In the earliest days of the coronavirus pandemic, when the closures and cancelations were coming fast and furious, there was very little good news to be had. Every new development in the world seemed to be for the worse.
Well, except for cheesy corn in the grocery store. The sudden and unexpected emergence of the classic side invented by Jack Fiorella for his namesake Stack was one—modest, granted, given all the illness, death and economic doom—silver lining of the Lost Spring.
When the pandemic hit, it only took a week for Jack Stack to roll out burnt ends and cheesy corn.
“We went from the dining room shutting down on Monday to being in grocery stores by Friday,” says Keaton Dorman, one of the main drivers of the project. “We got really lucky—we had someone on our team who knew everybody and could broker those deals as quickly and efficiently as possible. And the grocery stores have been unbelievable partners every step of the way.”
The multigenerational family barbecue chain (we ranked them number two in town in our survey of the best last October) had never before sold its goods in grocery stores. But it had the capability, thanks to a mail-order business that’s been shipping KC ’cue all over the country for twenty years. Jack Stack has a USDA-approved production facility in Alma, Missouri, which is halfway to Columbia. The company simply geared up the volume and switched from shipping direct to dropping off at grocery stores, where they were given prominent placement by managers who could hardly keep up with the demand for protein.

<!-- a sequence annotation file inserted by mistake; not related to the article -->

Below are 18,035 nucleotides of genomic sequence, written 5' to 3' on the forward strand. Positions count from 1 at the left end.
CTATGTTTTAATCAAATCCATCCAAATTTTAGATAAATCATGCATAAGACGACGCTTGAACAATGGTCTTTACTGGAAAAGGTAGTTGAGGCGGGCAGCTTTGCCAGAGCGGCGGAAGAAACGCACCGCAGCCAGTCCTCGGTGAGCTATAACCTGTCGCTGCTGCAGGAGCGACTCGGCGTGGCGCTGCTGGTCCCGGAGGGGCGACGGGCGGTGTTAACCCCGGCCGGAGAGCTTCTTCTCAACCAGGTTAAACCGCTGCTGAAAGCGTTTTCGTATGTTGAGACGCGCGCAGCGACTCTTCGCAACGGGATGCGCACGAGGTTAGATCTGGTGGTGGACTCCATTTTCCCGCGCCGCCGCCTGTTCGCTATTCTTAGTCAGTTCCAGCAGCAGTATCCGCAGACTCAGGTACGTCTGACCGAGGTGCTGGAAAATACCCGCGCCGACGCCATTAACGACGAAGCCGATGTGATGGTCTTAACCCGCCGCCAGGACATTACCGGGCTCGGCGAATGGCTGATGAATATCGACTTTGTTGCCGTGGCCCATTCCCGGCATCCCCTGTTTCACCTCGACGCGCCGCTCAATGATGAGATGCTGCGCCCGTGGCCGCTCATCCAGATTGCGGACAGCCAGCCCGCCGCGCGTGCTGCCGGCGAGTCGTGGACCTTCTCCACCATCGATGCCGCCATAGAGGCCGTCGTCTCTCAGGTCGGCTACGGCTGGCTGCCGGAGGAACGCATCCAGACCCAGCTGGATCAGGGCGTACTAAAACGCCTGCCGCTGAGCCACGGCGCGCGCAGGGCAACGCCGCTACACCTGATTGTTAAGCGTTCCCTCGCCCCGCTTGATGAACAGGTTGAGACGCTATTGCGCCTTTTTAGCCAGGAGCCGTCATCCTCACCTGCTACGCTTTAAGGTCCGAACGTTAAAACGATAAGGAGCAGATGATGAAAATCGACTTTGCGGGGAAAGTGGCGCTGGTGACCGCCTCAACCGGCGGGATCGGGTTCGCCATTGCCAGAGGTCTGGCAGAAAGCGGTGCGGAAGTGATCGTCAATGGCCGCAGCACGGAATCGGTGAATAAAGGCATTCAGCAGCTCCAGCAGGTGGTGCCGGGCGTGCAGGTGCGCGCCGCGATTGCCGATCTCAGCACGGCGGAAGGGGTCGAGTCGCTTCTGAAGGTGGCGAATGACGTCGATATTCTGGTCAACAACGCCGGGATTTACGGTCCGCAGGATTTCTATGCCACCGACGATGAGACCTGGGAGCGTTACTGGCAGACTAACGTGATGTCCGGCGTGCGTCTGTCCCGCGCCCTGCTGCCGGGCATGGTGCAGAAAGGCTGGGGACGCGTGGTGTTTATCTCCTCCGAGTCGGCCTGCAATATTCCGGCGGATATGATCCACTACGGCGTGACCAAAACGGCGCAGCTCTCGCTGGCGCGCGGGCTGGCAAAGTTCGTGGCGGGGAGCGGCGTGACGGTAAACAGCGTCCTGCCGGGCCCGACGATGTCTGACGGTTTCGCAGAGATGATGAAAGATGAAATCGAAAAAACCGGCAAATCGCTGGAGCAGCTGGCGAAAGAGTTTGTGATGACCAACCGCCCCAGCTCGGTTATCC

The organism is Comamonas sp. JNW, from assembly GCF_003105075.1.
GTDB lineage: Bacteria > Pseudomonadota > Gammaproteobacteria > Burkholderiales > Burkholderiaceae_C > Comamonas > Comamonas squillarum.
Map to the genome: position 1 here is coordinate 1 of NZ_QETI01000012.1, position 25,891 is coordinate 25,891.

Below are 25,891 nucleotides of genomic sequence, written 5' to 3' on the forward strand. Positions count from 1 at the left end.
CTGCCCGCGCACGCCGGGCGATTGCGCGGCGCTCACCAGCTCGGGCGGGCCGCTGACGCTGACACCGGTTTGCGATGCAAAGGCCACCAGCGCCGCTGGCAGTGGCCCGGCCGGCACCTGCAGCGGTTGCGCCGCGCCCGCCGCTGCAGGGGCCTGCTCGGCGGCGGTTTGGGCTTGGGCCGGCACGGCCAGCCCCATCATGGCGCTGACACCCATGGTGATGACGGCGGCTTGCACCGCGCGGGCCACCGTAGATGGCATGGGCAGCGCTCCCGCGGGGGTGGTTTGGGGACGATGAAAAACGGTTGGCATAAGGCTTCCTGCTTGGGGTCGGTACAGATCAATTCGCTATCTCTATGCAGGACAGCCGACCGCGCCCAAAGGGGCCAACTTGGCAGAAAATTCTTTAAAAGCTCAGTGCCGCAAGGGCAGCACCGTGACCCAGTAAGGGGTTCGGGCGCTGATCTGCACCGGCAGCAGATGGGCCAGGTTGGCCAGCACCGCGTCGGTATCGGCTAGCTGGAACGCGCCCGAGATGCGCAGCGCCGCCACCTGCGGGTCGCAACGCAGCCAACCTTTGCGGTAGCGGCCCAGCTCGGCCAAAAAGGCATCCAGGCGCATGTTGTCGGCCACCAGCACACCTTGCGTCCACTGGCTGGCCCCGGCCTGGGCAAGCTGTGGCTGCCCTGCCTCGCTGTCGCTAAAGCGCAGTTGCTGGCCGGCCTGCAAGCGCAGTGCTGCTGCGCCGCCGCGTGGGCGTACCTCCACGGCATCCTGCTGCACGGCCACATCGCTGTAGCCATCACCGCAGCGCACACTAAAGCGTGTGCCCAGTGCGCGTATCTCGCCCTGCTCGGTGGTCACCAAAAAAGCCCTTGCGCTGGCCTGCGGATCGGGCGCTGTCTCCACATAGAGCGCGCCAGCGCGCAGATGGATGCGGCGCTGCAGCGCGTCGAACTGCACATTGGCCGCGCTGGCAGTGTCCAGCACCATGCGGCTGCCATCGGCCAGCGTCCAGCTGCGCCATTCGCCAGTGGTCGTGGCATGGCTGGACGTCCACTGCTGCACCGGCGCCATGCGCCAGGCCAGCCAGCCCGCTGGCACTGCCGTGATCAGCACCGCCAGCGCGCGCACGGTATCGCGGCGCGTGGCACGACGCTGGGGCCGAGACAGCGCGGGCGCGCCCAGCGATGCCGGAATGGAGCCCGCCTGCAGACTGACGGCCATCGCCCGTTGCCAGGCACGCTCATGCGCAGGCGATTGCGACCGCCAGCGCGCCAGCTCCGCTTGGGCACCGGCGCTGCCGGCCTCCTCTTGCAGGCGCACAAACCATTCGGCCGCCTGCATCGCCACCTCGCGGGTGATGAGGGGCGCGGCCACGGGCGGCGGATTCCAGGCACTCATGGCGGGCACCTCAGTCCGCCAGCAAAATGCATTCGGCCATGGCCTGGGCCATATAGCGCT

“It was our way of trying to meet our guests where they were going,” Dorman says. “We’ve been very blessed by some good decisions that we made before any of this, and it just ended up flowing as ideally as you could imagine.”
Because Jack Stack delivered directly to grocery stores, they bypassed the bottlenecks that were leaving the stores struggling to keep shelves stocked. Jack Stack sent not only packaged food into the stores but also employees.
“The grocers started hiring a lot of our employees who we didn’t have hours because our dining rooms were shut down,” Dorman says. “It started as a hiring spree with us trying to live our values and keep our employees with hours, with money coming in, and shortly thereafter we just went to full retail.”
Jack Stack, like most other restaurants, is now slowly inching back toward normal. But while the dining rooms might be back open, don’t expect the cheesy corn to disappear from stores—in fact, Dorman says, they might just be getting started.